Posts Tagged ‘Serenity’

Firefly – The Cast

Well, it’s been a while. That’s what comes from working from 8 am to midnight every day. Not that I’m working less today, just taking time to do this. My home computer also died and I can’t afford to replace it yet. I refuse to get a computer again where the cost of the machine is supplemented by the introductory software (a.k.a. crapware) put onto the hard drive and is almost impossible to completely remove. So that leaves me wanting to get a good computer and I can’t yet afford it. Maybe next time I’ll share about the company I intend to buy from. Feel free to look them up. Click here.

Now on to the cast of Firefly.

Serenity – The Firefly-class transport ship. I included her in the cast because she really is like a member of her own crew. She is named after the battle of Serenity that saw the end of the war.

Mal – Malcolm Reynolds is the captain and owner of Serenity, played by Nathan Fillion. A former Browncoat sargeant, forced to take command of his forces due to the deaths of the officers. He is held in utmost respect by his subordinates from the war. His determination to make a living free of the Alliance caused him to seek refuge in the “black”. He is a man of strong personal morals who does things that seem out of that character but usually lets his conscience rule him in the end.

Zoe – The loyal second-in-command to Mal. She is married to the pilot, Wash. Zoe is very much in love with her husband. She is also unfailingly loyal to Mal. Once in a while these things come into conflict and it makes for some great tension between 2 cast members who usually get along pretty well.

Wash – Pilot of Serenity, husband of Zoe. Wash is a sometimes bumbling character (although never in his piloting skill) who loves his wife with his whole being and is quite jealous of her loyalty to and history with the “other man”, Mal. Read more…


Firefly…or, Is my coat brown?

April 29, 2010 3 comments

I missed it.  I heard about it a little.  I heard that it was a good show.  I heard other people talking about Firefly occasionally.  Then I heard that it got canceled.  So I thought, “Well, I guess it can’t have been that good.”

I’m not sure what I was thinking.  Network executives have been making bad decisions about Sci-Fi shows for decades.  Look at Star Trek.  A show with a modest following in its 3 season run, but with the demographics to pull the best time slots and the highest advertising budgets.  Canceled.  The fan following grew as the show was re-played in syndication.  It finally culminated in Star Trek: The Motion Picture.  Not that it was good.  The first good Trek movie was Star Trek II: The Wrath of Khan. But I digress.  The show gained a huge following, spawned at least three other shows in the same universe and 6 movies with the original cast, 4 movies with the cast of Next Generation, and another movie with the original characters using new actors.  Canceling that show was not a great decision. 

Regardless of how bad the decision was to cancel Firefly, I never watched it until last year.  I finally decided I wanted to see what the hype was all about.  I found the entire run on Hulu and watched on my little computer screen while folding laundry.  Now I get it.  I watched Serenity on Netflix streaming shortly thereafter.  The show was fantastic.  The movie was as well.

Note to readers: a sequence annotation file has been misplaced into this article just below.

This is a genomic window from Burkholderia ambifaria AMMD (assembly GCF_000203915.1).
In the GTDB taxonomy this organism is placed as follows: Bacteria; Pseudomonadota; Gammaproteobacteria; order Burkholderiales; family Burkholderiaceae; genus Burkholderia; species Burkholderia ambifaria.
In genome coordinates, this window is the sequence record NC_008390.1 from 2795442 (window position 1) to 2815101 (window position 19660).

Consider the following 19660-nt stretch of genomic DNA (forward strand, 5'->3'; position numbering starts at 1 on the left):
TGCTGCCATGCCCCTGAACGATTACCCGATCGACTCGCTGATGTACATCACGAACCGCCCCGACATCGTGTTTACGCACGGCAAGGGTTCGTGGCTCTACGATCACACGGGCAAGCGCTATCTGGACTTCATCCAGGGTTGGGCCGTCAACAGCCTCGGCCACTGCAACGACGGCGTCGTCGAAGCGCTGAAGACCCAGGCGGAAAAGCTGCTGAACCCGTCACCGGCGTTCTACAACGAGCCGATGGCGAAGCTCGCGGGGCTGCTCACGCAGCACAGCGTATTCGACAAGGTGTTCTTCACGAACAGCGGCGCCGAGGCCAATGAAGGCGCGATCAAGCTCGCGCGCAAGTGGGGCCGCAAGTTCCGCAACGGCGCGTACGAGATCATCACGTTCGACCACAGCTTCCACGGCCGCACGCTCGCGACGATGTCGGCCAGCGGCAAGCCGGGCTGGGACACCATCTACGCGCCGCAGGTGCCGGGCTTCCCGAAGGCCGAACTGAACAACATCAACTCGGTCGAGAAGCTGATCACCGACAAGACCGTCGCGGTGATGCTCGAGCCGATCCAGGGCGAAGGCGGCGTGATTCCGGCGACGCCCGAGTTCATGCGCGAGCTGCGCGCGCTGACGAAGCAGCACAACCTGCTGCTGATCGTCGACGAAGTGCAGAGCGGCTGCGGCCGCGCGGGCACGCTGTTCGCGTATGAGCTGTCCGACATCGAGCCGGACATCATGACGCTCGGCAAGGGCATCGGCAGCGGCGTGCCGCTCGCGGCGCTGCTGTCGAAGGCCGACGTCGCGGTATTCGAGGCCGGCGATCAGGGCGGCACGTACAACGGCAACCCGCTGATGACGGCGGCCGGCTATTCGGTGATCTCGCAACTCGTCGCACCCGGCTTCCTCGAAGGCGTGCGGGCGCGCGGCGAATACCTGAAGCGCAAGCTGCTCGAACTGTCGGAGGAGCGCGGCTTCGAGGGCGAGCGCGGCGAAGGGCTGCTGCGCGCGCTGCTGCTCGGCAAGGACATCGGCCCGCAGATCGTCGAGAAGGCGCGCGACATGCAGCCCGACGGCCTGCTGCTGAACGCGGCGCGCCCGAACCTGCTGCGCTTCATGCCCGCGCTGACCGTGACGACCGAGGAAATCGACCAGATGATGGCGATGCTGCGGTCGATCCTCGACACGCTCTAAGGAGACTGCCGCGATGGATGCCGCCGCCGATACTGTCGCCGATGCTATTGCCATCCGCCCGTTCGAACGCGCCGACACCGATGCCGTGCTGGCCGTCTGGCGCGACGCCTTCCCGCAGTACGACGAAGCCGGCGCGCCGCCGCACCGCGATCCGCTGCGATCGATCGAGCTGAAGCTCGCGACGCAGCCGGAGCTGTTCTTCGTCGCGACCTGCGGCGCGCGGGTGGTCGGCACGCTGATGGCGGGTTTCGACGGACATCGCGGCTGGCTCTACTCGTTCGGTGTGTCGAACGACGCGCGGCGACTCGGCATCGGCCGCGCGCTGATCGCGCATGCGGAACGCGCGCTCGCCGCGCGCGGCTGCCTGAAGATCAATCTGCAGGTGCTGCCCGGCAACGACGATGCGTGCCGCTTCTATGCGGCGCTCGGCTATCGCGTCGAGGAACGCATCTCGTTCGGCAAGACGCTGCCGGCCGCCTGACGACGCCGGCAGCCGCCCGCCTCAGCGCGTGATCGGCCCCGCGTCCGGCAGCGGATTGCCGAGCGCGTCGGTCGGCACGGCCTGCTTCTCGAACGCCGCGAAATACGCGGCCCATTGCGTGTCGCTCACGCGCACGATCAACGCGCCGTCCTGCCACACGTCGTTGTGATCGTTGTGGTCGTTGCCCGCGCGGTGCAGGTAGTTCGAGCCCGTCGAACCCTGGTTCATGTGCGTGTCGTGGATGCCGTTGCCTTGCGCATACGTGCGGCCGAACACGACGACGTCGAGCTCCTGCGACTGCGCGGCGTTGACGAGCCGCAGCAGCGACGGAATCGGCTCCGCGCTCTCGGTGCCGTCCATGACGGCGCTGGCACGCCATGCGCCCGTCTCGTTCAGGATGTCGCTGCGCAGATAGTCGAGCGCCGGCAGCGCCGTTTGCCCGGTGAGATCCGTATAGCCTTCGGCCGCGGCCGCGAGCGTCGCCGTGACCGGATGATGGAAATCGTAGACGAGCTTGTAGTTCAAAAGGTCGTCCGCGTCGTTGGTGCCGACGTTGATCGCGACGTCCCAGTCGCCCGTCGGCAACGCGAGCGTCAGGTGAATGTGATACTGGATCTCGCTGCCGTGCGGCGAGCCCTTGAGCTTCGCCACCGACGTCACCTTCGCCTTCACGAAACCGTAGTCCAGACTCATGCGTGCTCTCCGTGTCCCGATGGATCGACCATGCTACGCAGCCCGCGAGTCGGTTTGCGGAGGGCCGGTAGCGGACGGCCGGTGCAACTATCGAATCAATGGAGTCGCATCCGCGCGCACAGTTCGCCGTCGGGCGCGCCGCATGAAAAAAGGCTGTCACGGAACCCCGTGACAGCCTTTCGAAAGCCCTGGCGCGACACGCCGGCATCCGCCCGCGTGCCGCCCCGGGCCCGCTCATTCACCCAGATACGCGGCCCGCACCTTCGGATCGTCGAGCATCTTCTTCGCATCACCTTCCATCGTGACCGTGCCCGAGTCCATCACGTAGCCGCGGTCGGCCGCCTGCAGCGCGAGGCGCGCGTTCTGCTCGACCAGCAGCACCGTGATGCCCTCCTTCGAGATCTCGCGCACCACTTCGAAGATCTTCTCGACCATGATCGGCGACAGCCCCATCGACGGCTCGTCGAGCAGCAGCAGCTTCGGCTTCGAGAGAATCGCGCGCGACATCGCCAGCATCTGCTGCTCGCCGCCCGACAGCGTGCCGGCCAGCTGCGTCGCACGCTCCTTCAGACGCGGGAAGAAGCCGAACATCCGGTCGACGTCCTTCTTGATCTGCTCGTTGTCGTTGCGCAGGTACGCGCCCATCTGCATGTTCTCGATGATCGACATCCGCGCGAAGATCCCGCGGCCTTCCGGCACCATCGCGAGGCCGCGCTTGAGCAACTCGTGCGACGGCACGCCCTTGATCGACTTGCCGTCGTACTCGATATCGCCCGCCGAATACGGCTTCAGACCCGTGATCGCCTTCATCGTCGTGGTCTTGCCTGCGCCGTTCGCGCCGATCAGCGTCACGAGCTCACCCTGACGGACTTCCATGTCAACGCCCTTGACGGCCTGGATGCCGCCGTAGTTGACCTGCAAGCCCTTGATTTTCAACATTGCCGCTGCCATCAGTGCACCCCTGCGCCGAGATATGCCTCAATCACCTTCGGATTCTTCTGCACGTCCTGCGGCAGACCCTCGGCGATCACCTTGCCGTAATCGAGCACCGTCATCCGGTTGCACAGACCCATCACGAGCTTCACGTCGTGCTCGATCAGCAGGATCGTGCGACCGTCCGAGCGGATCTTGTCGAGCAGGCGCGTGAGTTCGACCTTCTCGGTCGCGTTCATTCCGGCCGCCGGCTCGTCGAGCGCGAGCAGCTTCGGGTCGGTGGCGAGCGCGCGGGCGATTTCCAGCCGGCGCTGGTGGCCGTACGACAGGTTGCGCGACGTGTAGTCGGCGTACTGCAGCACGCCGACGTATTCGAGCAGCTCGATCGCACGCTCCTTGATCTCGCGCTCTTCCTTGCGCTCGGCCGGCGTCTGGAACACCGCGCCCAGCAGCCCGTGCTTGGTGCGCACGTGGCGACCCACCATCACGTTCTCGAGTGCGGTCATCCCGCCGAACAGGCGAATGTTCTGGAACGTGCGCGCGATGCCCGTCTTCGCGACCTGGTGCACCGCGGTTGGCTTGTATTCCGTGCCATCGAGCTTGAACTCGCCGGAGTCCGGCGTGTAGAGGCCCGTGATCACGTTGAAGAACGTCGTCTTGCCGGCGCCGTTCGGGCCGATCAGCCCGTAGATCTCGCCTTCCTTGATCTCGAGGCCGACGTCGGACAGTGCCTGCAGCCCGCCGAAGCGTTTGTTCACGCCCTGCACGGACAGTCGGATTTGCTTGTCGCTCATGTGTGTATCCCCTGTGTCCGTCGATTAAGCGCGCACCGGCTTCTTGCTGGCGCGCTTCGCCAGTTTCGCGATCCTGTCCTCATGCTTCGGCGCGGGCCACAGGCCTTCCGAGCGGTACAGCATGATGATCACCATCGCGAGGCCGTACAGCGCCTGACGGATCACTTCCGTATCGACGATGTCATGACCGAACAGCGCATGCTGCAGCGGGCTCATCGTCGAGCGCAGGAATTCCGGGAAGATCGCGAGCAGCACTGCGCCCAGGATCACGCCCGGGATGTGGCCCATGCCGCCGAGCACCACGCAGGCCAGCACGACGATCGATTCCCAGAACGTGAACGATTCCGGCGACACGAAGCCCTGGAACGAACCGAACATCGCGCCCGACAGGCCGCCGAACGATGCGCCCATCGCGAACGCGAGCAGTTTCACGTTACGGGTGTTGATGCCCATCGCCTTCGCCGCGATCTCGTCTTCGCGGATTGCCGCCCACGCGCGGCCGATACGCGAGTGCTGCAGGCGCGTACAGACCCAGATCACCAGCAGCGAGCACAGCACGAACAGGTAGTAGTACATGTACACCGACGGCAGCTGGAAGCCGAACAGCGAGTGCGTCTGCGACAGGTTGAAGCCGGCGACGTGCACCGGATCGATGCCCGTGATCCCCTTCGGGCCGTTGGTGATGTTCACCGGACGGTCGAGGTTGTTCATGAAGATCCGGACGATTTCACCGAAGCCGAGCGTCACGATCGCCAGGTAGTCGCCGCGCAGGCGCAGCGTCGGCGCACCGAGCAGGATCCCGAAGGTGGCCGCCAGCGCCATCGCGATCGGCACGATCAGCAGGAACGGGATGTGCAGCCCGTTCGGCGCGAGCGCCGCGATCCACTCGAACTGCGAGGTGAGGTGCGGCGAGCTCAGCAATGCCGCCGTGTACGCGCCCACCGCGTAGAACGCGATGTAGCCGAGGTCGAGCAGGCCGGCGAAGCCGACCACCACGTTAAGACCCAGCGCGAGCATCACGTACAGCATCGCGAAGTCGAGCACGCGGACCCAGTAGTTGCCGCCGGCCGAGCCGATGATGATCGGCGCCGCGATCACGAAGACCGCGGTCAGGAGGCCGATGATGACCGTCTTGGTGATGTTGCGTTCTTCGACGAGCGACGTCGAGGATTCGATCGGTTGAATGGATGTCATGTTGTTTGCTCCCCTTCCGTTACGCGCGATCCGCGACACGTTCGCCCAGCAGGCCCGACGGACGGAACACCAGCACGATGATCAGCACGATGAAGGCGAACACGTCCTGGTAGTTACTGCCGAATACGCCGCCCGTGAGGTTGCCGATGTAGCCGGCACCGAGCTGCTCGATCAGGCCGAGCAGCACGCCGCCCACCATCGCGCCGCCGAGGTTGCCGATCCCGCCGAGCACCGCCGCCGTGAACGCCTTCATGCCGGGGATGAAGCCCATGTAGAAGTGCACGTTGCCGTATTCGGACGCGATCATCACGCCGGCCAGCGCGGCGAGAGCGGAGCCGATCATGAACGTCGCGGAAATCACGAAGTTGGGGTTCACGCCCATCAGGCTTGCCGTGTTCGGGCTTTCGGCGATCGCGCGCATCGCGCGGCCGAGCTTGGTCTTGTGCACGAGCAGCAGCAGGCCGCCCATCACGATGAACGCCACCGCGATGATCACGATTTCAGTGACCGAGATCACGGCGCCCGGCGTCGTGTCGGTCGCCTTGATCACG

I recommend Firefly to all my friends.  I still haven’t been able to get my wife to watch it yet, though.

The Premise

Humans have moved out into space.  They discovered a nearby solar system with hundreds of planets which they proceeded to terraform.  The central planets formed an Alliance and decided they should be in charge.  The planets closer to the edge wanted to be independent.  They fought a war and the independents lost.  The independents were called browncoats because they could not afford real uniforms, so they all wore brown coats.   (Thus the name the fans have taken for themselves: Browncoats.)

The Setting

On the central planets, life is good and fairly normal.  On the outer planets at the edge of “The Black” (unknown space), life is not easy.  It fairly resembles life on the American frontier.  No easy access to amenities.  Luxuries are rare because of the cost associated with bringing them out from the central planets.  Prostitution is not only legal, it is a respected trade in many areas. (Think Geisha from feudal Japan.)  The weapons are not phasers and disruptors like in Star Trek.  They are guns, six shooters and rifles.  The whole setting is very much old West with spaceships.  Very few advanced weapons exist.  Some have called it a space cowboys setting.

 The Alliance military patrols interplanetary space with large ships with some of this advanced weaponry, attempting to keep order and keep away the cannibalistic Reavers.  Very few of these Alliance police ships are out at the fringe.  The people out at the fringe make every effort to keep out of the way of the Alliance.  They are, in fact, an independent lot even though they lost the war.  Many of them lack all but the barest of necessities to get by.

Next time: The cast